Given the complexity of the goals and mechanisms, it is not surprising that community engagement initiatives are difficult to evaluate (Dickert & Sugarman, 2005). Equally, given these complexities and the resources required, it is particularly important to understand effectiveness in ways that justify the investment and inform the process. In Kilifi, we are using a combination of quantitative and qualitative methods to assess processes and impacts over time. In the baseline survey, we found important challenges in using quantitative methods to evaluate understanding, given the ambiguities of local language around research and treatment. It was not possible, even after prolonged pre-testing, to develop structured questionnaires to measure understanding of research. Some level of open discussion was always needed to ascertain meaning. Our final tool was a semi-structured questionnaire that was coded at the end of the interview on the basis of responses occurring in any part of the questionnaire. It is possible that one measure of success for engagement will be that quantitative tools become easier to use in future surveys but qualitative methods will remain key to understanding and validating quantitative findings. Extensive pre-testing of tools, qualitative skills for interviewers, and a detailed manual to ensure that, as far as possible, surveys can be replicated in a comparable way in the future, are important components to such an evaluation.

Generalisability and representativeness

The research setting in Kilifi provides a specific, though not unique, example of researcher–community interactions defined by the presence of a busy, long-term and relatively well resourced international biomedical research centre in a geographically fixed and relatively poor rural population in sub-Saharan Africa. The mechanisms developed here for community engagement may be either less necessary or inappropriate in other settings, such as research centres within tertiary level health facilities in urban settings. Strategic approaches to developing appropriate levels and types of community engagement have been described (Weijer & Miller, 2004) based on the characteristics and structure of research communities, and the type of research. Important community characteristics are described as: common culture and traditions; knowledge and shared history; comprehensiveness of culture; health-related common culture; legitimate political authority; representative groups or individuals; mechanism for priority setting; geographic localization; common economy and shared resources; communication network; and self identity as a community. For example, community consultation requires authentic representative voices and effective communication within the community to underpin current and continuing authenticity. This may be achievable in cohesive communities through existing social units (Sharp & Foster, 2002). In the absence of authentic representation and a communication network, Weijer suggests that less formal types of dialogue could replace community consultation, which may be neither achievable nor needed. However, he notes that certain types of community – specifically those that are vulnerable, oppressed or minority groups – may require formal consultation with legitimate representatives without existing mechanisms for achieving this. This latter situation pertains in Kilifi, and may be typical of many international research settings, given the vulnerability implied by poverty, low access to education and unmet health needs. Our challenge, then, was to identify how representative community voices could be brought into discussions on research planning and debates on research ethics and governance.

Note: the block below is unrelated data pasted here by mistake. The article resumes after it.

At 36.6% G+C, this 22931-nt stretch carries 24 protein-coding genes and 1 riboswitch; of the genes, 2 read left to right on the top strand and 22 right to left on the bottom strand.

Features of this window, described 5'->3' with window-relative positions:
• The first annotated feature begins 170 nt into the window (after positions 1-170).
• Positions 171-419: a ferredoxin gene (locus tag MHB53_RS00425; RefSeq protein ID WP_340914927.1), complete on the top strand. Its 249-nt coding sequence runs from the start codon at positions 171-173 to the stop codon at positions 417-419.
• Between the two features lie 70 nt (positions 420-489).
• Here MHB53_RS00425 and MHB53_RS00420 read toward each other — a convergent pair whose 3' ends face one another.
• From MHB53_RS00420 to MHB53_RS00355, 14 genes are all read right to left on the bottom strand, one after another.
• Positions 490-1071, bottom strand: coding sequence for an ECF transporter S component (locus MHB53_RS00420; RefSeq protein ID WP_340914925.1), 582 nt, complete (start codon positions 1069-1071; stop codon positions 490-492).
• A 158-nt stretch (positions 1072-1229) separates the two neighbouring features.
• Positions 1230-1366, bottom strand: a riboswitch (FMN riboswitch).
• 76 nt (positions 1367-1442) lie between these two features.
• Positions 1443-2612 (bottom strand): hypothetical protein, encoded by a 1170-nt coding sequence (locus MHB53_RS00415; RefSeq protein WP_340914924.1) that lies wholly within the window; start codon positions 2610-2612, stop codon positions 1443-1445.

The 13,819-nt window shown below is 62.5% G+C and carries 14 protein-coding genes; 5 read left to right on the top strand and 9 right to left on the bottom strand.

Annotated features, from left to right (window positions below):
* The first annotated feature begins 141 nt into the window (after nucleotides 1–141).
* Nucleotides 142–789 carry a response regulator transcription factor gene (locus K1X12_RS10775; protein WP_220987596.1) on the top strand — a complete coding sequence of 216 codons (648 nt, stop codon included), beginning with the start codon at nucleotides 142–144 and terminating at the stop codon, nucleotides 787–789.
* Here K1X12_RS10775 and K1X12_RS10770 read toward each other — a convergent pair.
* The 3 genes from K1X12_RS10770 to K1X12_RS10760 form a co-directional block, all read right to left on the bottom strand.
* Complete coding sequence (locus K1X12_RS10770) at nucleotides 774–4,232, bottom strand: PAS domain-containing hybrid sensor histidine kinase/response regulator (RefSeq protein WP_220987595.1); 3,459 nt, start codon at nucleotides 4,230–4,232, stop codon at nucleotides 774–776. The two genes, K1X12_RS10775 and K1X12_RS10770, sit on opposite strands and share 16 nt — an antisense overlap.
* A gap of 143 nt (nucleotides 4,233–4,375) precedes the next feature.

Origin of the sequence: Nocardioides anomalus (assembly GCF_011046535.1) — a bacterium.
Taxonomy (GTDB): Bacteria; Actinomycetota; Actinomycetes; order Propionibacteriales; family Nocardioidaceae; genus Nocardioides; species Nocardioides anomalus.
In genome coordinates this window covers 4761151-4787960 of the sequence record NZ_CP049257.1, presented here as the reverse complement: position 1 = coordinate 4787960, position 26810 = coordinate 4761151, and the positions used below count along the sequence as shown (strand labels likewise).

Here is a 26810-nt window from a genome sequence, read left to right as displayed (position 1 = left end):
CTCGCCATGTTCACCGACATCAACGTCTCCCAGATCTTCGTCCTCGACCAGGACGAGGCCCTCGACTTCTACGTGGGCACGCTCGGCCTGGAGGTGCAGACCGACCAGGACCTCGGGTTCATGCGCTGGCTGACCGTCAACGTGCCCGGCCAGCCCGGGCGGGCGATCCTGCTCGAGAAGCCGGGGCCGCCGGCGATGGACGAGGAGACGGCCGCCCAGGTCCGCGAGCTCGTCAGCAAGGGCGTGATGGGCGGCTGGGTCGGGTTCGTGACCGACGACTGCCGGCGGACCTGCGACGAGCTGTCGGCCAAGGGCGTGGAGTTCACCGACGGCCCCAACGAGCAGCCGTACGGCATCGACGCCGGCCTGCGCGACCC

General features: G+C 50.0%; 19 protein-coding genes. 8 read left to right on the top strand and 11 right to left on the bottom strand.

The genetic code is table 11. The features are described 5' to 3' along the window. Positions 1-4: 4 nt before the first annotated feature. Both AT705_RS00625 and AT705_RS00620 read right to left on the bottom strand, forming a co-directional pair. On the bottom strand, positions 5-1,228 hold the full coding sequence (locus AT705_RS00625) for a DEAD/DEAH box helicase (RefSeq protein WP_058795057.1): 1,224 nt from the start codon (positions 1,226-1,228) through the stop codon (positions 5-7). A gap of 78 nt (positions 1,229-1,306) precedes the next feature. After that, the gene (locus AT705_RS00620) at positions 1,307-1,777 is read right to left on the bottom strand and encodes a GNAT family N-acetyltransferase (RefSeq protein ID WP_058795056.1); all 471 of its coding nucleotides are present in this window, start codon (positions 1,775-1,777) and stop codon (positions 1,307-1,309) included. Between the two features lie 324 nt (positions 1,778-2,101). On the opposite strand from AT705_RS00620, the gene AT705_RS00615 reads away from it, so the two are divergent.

Our approach to setting up a long-term representative mechanism for community engagement in Kilifi has drawn on the existing CBOs that operate across a broad range of activities within this community and therefore seem likely to both represent and interact with the majority of constituencies. As a result of the mechanism for its formation, the KCR network draws from existing groups within the community, with important implications for sustainability as well as representation. We have evidence from the CBO survey that these groupings provide close links to a wide sector within this community. There is also evidence from the endorsement process that the CBO approach is more acceptable to community members attending public meetings than representatives identified by chiefs, reflecting wider concerns about “how authentically people appointed by agencies outside a group speak for the group” (CIOMS, 1991). The finding highlights the importance of public endorsement as a check for fairness, accuracy and balance of individuals chosen to represent them. At the same time, we are cautious of the extent to which a CBO network may function to achieve this representation, and communicate with the wider community over time. We are also observant of the need to ensure that the KCR network supplements existing channels for communication with local residents, such as chiefs, KEMRI and MOH staff, rather than replace them. A single strong channel may both lose authenticity and risk over-politicisation.

Ownership and partnership